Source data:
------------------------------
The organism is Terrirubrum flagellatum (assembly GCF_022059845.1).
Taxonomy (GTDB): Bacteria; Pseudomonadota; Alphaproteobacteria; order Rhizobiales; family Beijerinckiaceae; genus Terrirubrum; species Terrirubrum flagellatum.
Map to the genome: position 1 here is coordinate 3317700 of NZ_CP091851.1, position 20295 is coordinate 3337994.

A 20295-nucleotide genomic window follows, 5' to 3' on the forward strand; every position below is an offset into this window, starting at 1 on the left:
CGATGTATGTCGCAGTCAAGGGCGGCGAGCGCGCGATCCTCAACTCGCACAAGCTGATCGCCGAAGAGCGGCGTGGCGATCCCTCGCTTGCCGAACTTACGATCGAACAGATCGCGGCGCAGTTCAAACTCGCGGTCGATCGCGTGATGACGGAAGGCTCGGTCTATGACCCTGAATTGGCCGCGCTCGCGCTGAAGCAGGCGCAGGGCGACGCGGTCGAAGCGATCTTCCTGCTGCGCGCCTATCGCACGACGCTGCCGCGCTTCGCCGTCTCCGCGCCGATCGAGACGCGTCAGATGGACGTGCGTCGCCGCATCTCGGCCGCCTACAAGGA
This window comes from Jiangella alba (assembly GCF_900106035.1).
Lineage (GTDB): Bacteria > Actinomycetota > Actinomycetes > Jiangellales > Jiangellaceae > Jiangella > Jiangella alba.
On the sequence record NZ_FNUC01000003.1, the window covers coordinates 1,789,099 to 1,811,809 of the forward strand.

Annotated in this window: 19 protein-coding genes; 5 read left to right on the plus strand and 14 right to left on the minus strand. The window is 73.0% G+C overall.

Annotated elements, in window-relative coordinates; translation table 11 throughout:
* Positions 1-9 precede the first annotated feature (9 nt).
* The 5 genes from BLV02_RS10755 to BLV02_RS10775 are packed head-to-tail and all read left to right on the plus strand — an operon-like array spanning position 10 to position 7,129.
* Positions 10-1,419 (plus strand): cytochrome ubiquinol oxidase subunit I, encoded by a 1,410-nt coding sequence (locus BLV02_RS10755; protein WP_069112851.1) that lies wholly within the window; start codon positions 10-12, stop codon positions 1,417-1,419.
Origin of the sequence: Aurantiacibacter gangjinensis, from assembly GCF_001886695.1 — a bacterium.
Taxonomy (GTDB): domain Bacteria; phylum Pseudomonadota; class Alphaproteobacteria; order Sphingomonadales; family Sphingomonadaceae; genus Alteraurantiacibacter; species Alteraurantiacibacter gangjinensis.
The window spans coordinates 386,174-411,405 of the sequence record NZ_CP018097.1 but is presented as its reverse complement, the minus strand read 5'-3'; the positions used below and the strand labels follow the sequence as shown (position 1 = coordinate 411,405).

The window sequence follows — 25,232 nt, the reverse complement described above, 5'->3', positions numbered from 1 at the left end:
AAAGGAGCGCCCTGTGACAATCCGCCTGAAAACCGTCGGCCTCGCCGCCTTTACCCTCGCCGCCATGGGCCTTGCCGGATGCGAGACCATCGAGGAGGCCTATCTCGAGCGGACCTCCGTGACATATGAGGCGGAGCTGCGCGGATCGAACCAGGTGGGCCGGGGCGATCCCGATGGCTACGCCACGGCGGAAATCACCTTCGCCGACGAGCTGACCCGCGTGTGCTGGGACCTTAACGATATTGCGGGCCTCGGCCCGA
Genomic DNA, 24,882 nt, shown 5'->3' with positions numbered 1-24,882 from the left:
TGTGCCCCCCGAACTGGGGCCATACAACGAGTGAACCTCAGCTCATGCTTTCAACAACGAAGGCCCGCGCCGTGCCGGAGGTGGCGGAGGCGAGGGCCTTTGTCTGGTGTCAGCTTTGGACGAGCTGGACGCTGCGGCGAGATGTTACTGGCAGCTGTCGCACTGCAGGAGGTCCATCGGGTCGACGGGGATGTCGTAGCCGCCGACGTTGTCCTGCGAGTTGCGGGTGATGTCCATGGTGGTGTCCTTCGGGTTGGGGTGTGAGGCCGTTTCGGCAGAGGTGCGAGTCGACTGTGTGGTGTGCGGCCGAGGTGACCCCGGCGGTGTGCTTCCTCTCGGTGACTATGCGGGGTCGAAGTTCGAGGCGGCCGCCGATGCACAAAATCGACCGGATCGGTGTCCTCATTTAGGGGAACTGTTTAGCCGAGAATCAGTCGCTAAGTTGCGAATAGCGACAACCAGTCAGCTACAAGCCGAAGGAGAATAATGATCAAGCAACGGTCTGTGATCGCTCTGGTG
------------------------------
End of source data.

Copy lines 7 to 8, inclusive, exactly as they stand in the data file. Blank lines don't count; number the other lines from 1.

Lineage (GTDB): Bacteria > Actinomycetota > Actinomycetes > Jiangellales > Jiangellaceae > Jiangella > Jiangella alba.
On the sequence record NZ_FNUC01000003.1, the window covers coordinates 1,789,099 to 1,811,809 of the forward strand.